Gardening: Toolshed - A barrow for all seasons

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The Independent Online
Wheelbarrows may lack glamour but they are among the most indispensable of garden accoutrements, especially at this time of year, with last season's accumulated detritus and a substantial hillock of compost to distribute. I suspect, though, that gardeners often underestimate the value of a good barrow. That's possibly because barrows have been around fundamentally unchanged since the middle ages - a tribute to the simplicity and effectiveness of their working principle.

The ideal barrow is lightweight but sturdy, easy to manoeuvre, load and tip. Despite similarities of design there is a surprisingly wide variation in performance among the many different models available. Just like buying a new car, it's worth having a good look around before shelling out.

Obviously, much depends on the size of your garden. Large, and you are almost certain to have greater volumes to move over greater distances, so a capacious quality barrow makes sense. In smaller gardens the same barrow could be overkill and might be difficult to manage in tight spaces. Tray capacity for standard barrows ranges in volume from about 60 to 120 litres. In the largest gardens it may be worth investing in a trailer- style barrow which will have larger capacity. For truly small gardens, particularly if storage is limited, you may be best to look for alternatives such as collapsible-fabric barrows, or tough plastic carrying sacks.

Some of the cheaper barrows come with a solid rubber tyre. Avoid them. They are almost impossible to push satisfactorily over anything except smooth paving, and they will rapidly turn a lawn into rutted quagmire. Opt, instead, for a pneumatic tyre. The only exception to this rule is if you regularly have to gather up thorny prunings such as hawthorn, which can often result in punctures ... You know how frustrating it can be to mend a bicycle puncture - well, with a barrow tyre it's about eight times worse.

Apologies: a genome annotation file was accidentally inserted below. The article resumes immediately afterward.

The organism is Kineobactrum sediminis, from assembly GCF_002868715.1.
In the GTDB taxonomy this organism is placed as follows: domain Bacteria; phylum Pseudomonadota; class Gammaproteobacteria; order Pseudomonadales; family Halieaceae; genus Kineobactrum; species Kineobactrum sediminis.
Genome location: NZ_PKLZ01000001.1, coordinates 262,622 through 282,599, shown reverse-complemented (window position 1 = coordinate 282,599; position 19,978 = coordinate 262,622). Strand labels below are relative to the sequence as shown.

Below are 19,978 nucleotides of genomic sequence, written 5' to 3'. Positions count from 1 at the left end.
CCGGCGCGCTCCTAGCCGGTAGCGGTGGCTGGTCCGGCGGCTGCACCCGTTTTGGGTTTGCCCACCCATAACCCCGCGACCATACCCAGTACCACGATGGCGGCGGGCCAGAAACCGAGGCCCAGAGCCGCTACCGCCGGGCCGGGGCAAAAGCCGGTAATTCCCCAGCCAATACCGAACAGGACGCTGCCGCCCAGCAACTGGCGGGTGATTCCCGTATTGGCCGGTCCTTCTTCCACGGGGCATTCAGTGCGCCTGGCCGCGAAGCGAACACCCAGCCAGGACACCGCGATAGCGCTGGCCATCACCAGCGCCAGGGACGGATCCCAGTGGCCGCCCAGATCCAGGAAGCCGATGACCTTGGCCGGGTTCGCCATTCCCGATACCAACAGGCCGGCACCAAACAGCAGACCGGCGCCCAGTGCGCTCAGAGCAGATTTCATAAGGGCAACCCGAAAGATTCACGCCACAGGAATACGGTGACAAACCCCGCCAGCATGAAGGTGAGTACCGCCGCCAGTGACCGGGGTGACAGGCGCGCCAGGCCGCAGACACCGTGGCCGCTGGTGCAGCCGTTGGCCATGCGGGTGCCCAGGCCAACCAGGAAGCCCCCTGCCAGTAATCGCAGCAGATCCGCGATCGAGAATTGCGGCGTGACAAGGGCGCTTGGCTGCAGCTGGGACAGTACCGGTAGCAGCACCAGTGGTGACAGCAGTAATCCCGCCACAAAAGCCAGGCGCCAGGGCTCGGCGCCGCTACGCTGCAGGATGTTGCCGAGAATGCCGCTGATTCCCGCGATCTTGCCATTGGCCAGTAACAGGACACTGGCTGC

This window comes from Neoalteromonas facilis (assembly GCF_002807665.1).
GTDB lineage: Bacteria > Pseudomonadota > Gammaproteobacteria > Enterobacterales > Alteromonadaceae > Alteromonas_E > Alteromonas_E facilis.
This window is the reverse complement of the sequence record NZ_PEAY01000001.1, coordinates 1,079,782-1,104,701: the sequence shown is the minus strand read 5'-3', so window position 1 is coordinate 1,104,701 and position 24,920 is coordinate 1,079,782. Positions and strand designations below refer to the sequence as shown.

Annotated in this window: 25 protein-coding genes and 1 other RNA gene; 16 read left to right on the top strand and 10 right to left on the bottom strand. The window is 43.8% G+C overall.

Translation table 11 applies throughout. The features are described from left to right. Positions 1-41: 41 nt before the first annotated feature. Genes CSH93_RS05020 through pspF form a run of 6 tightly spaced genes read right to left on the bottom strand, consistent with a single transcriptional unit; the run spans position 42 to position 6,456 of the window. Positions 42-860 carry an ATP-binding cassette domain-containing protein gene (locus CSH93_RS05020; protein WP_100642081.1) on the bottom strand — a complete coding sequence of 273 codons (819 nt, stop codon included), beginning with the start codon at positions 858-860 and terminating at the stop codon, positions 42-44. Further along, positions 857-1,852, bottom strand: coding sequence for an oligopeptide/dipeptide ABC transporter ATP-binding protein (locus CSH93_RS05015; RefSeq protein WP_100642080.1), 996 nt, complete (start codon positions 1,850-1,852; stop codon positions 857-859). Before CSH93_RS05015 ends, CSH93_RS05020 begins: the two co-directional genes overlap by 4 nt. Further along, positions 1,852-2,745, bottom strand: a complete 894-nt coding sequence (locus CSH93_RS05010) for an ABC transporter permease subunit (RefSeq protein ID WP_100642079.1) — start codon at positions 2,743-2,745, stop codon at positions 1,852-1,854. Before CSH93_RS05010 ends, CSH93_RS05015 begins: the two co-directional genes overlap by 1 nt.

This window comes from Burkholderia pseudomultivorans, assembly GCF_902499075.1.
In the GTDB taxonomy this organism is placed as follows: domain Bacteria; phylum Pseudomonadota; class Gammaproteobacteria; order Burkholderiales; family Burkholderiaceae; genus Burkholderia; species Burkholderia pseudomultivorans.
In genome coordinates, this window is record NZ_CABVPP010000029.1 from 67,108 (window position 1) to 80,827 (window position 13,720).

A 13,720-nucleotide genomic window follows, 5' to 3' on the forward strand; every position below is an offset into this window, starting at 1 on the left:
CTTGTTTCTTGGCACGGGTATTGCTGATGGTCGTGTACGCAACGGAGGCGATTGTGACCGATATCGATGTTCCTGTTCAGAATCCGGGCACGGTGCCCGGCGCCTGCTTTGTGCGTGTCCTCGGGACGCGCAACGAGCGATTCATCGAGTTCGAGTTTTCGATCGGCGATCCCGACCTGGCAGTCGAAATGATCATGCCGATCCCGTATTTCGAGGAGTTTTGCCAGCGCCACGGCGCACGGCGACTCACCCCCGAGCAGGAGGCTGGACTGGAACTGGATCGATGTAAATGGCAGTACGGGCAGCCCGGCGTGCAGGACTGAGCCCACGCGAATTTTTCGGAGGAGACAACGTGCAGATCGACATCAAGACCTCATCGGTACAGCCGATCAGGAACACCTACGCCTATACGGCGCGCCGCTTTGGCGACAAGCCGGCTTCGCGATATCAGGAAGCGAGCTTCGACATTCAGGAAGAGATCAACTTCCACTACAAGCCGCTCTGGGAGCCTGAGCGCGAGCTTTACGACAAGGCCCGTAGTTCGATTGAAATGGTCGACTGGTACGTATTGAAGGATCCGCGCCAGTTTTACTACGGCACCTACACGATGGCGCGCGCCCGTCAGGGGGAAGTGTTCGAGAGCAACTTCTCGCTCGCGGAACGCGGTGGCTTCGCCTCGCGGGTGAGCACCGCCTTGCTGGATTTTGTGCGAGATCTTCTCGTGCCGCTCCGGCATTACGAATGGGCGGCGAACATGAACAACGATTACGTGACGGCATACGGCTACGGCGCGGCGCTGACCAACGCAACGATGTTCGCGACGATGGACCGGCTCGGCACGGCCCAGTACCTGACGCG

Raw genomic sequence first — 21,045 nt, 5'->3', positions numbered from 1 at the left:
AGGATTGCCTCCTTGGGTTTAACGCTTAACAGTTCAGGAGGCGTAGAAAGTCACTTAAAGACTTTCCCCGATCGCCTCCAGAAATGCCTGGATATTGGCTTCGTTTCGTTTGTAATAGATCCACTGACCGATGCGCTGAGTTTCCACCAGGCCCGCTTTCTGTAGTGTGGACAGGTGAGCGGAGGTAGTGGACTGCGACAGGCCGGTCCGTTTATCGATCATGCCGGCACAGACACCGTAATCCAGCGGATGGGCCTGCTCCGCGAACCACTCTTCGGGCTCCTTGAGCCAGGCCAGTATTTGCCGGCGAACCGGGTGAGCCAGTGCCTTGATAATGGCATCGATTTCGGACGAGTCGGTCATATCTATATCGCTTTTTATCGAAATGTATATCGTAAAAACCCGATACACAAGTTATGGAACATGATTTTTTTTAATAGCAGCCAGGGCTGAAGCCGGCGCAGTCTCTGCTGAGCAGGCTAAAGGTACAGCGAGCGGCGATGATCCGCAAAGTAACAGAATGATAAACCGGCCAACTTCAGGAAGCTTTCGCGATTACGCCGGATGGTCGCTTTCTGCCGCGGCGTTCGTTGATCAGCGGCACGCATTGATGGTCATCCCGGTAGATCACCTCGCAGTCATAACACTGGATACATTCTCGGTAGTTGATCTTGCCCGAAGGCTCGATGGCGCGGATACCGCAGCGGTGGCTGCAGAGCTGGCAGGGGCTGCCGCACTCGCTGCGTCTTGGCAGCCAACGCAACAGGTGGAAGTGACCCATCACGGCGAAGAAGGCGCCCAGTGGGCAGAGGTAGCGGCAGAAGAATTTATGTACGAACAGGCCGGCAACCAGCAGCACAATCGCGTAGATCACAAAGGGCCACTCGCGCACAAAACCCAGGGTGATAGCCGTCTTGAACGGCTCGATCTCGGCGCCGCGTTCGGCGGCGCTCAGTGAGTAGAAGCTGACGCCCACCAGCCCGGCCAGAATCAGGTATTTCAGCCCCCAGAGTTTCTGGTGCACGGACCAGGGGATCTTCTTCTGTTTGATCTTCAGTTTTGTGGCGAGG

Many of the larger barrows have two wheels instead of one. This improves stability with heavy loads and can be useful if you find pulling easier than pushing. On the down side they are more difficult to manoeuvre, especially on slopes and steps, and can also be awkward to tip.

The framework of the barrow needs to be as rigid as possible to keep sag and wobble to a minimum when heavily laden. Make sure it has a tipping bar - a U-shaped extension of the frame around the front of the wheel which acts as a pivot as the barrow is tipped up. Handle shape, spread and height vary considerably so try the barrow out to make sure you find it comfortable.

The pan itself is usually of metal (galvanised or painted) or polypropylene. I am a complete convert to the latter and would recommend it unreservedly. Polypropylene is light, extremely strong and more durable than metal, which will rust as soon as its protective coating is damaged - an inevitability in the rough lifestyle of a barrow. At about pounds 40 to pounds 50, polypropylene barrows are only a little more expensive than their metal equivalents. Two other suggestions for particular situations are moto-barrows (battery- powered and pricey but worth it for elderly or incapacitated gardeners) and ascender barrows (especially shaped so the load can be pushed straight in or out of the pan at ground level without the need for lifting).

For catalogues and stockist information call the following. Wide-range barrows: Haemmerlin 01384 243243; Interval Systems 01483 727828 (fax); Chillington 01543 376 441. Larger barrows: Globe Organic Services 0121 707 4120; Trailer Barrow 01825 748200. Ascender barrows: Allen 01235 515400. Folding barrows: Corrie 01730 262552. Moto-barrows 01354 655520.

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